prices down, outlook uncertain
Plus, 17 April 2009
The ailing residential property market in the Attica area has been
giving mixed signals regarding its recovery.
Realty agents and banks are noting that, even though there has been
no spectacular rise in the number of transactions - which remain well
below last year’s levels - buyers have started to show greater
interest and applications for mortgage loans have increased.
However, that interest has been seen in the areas where prices are
below average and has been focused on small apartments under 80 square
meters. One such area is Koumoundoinou Square, south of Omonia, which
borders on the neighborhoods of Psyrri and Metaxourgeio and where most
buyers are immigrants.
Meanwhile, banks are continuing to finance only up to 75-80 percent
of property prices. Market players consider that mortgage rates have
dropped to particularly low levels and, even though prices have nudged
lower in recent months, the resistance they see does not bode well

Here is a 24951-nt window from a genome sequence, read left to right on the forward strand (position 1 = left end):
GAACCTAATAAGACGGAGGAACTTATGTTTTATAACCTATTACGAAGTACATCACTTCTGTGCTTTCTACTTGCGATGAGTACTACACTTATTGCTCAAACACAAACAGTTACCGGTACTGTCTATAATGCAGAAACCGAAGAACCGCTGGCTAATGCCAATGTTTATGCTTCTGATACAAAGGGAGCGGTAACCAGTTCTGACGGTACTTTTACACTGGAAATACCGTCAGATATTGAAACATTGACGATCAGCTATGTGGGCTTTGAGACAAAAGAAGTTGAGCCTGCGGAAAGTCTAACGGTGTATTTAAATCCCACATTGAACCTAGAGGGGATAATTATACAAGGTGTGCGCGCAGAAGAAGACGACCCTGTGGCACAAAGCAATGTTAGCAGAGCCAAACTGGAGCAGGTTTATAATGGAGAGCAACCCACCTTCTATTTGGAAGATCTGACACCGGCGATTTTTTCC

for any further steep decline.
By contrast, others consider that any recovery is still far off and
point out that building activity continues to decline, demand is subdued
and prices as a whole are about 15 percent lower than last year.
Indeed, some agents say that prices may decline further by up to 10
percent, arguing that their level is higher than justified by the economy’s
growth prospects and the levels of wages and rents.
If loan disbursements start to gradually pick up over the next few
months, realtors say that prices could be expected to start converging
with the fundamentals of the economy toward the end of the year. If
not, then prices may recede even more, and this is the dominant view
in the market at present.
According to the latest survey by the Athens University of Economics
and Business, 62 percent of real estate agents expect prices to fall
further this year.
At any rate, the number of real bargains remains limited and this is
due to the fact that rock-bottom prices are being offered only by developers
completely out of liquidity, who are still a rather small minority.
However, it is certain that throughout the greater Athens area prices
are now lower than before the crisis. For instance, apartments that
used to go for 320,000 euros now cost around 280,000 euros (12 percent
Some people claim that any bargains still remain within the purview
of a closed circuit of developers and business people and that the
fall in prices has yet to spread.